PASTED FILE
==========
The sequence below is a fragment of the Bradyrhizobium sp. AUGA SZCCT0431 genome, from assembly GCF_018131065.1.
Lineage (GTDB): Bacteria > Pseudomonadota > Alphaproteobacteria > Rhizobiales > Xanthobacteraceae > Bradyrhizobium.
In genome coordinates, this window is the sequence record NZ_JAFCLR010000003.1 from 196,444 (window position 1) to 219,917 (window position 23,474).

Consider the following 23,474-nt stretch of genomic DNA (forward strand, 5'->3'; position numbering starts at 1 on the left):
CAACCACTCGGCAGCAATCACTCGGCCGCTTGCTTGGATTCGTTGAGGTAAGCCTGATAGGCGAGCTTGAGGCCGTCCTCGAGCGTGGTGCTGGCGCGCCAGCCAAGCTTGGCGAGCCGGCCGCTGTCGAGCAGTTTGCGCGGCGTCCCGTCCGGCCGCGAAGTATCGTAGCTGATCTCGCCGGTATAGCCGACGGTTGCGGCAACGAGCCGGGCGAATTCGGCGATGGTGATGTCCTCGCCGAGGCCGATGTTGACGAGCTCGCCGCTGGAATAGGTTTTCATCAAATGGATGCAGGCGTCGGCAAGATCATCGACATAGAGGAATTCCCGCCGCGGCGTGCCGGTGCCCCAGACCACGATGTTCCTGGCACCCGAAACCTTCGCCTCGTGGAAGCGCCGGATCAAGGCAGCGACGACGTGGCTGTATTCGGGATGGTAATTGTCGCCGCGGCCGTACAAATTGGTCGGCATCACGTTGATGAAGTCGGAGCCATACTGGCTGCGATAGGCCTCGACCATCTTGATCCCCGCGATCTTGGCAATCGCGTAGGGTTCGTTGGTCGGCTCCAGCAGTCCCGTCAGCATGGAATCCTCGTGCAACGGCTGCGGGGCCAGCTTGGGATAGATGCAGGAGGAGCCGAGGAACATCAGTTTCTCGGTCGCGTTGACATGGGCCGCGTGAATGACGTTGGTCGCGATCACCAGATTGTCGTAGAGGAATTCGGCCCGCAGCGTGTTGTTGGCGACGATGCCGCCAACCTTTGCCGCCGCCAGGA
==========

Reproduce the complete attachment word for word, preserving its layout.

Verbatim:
The sequence below is a fragment of the Bradyrhizobium sp. AUGA SZCCT0431 genome, from assembly GCF_018131065.1.
Lineage (GTDB): Bacteria > Pseudomonadota > Alphaproteobacteria > Rhizobiales > Xanthobacteraceae > Bradyrhizobium.
In genome coordinates, this window is the sequence record NZ_JAFCLR010000003.1 from 196,444 (window position 1) to 219,917 (window position 23,474).

Consider the following 23,474-nt stretch of genomic DNA (forward strand, 5'->3'; position numbering starts at 1 on the left):
CAACCACTCGGCAGCAATCACTCGGCCGCTTGCTTGGATTCGTTGAGGTAAGCCTGATAGGCGAGCTTGAGGCCGTCCTCGAGCGTGGTGCTGGCGCGCCAGCCAAGCTTGGCGAGCCGGCCGCTGTCGAGCAGTTTGCGCGGCGTCCCGTCCGGCCGCGAAGTATCGTAGCTGATCTCGCCGGTATAGCCGACGGTTGCGGCAACGAGCCGGGCGAATTCGGCGATGGTGATGTCCTCGCCGAGGCCGATGTTGACGAGCTCGCCGCTGGAATAGGTTTTCATCAAATGGATGCAGGCGTCGGCAAGATCATCGACATAGAGGAATTCCCGCCGCGGCGTGCCGGTGCCCCAGACCACGATGTTCCTGGCACCCGAAACCTTCGCCTCGTGGAAGCGCCGGATCAAGGCAGCGACGACGTGGCTGTATTCGGGATGGTAATTGTCGCCGCGGCCGTACAAATTGGTCGGCATCACGTTGATGAAGTCGGAGCCATACTGGCTGCGATAGGCCTCGACCATCTTGATCCCCGCGATCTTGGCAATCGCGTAGGGTTCGTTGGTCGGCTCCAGCAGTCCCGTCAGCATGGAATCCTCGTGCAACGGCTGCGGGGCCAGCTTGGGATAGATGCAGGAGGAGCCGAGGAACATCAGTTTCTCGGTCGCGTTGACATGGGCCGCGTGAATGACGTTGGTCGCGATCACCAGATTGTCGTAGAGGAATTCGGCCCGCAGCGTGTTGTTGGCGACGATGCCGCCAACCTTTGCCGCCGCCAGGA